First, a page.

An international team of WHO infectious disease specialists wasn’t allowed to visit Wuhan to see conditions on at the outbreak’s epicenter until February 22nd, at which time Tedros said:
“The cases that we see in the rest of the world, although the numbers are small, but not linked to Wuhan or China, it’s very worrisome. This outbreak could go in any direction… If we do well, we can avert any serious crisis, but if we squander the opportunity, then we will have a serious problem on our hands.”
On March 11th, the WHO declared the COVID-19 outbreak a global pandemic. At that point there were 1,370 confirmed COVID-19 cases and 37 deaths in the U.S. As of April 14th in the U.S., there are more than 600,000 confirmed cases and 28,000 related deaths; while around the world there are over 2 million cases and more than 129,000 deaths.
How is the WHO funded?
The WHO had an annual budget of $4.422 billion over the two-year period 2018-2019. The funding is derived through assessed contributions from UN member states and additional voluntary contributions.
Total U.S. contributions vary from year-to-year, but from 2010-2017 there were roughly $110 million in assessed contributions, while voluntary contributions from the federal government fluctuated between $212 million and $513 million over that period. Voluntary contributions from the U.S. government, American citizens, and U.S.-based charities totaled $945.6 million from 2016-2017, or 76% of all voluntary contributions to the WHO. In 2017 alone, the Bill and Melinda Gates Foundation contributed over $324 million to the WHO.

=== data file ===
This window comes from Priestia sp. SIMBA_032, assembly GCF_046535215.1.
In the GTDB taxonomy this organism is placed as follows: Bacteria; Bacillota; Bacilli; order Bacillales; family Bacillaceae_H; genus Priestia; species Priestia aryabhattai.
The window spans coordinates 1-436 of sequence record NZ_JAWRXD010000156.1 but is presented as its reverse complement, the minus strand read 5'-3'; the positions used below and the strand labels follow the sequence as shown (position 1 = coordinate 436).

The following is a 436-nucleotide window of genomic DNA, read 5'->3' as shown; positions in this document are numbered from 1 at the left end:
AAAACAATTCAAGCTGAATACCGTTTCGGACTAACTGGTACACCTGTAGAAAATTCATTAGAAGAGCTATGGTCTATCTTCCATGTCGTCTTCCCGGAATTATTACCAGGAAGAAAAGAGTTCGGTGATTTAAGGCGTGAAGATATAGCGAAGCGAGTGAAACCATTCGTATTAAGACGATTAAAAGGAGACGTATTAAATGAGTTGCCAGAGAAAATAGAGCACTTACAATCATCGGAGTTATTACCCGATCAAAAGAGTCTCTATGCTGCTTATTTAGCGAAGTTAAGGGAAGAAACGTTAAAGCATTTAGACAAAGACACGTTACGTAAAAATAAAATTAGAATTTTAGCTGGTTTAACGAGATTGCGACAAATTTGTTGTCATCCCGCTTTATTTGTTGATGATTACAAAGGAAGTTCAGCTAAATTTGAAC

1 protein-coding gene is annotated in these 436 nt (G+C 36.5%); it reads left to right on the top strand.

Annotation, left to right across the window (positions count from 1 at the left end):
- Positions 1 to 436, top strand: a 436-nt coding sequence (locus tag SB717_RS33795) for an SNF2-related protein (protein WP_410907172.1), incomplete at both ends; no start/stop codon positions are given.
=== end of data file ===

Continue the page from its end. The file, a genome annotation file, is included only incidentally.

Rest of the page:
By comparison, China’s voluntary contribution to the WHO in 2017 was about $17 million.
What are both sides saying?
President Donald Trump explained his decision to halt funding to the WHO pending an investigation:
“Had the WHO done its job to get medical experts into China to objectively assess the situation on the ground and to call out China’s lack of transparency, the outbreak could have been contained at its source, with very little death… Instead, the WHO willingly took China’s assurances at face value and defended the actions of the Chinese government, even praising China for its so-called transparency… America and the world have chosen to rely on the WHO for accurate, timely, and independent information to make important public health recommendations and decisions. If we cannot trust that this is what we will receive from the WHO, our country will be forced to find other ways to work with other nations to achieve public health goals.”
Bill Gates, whose foundation is a major benefactor of the WHO, called Trump’s decision “dangerous” on Twitter:
Sen. Lindsey Graham (R-SC) called the decision to cut off funding to the “incompetent” WHO the “right move” and responded to Gates’ criticism on Twitter:
Sen. Chris Murphy (D-CT) said in an interview on CNN:
“The reason that we are in the crisis that we are in today, is not because of anything that China did, is not because of anything that the WHO did, it’s because of what this president did, it’s because he didn’t take this virus seriously.”
— Eric Revell
(Photo Credit: White House via Flickr / Public Domain)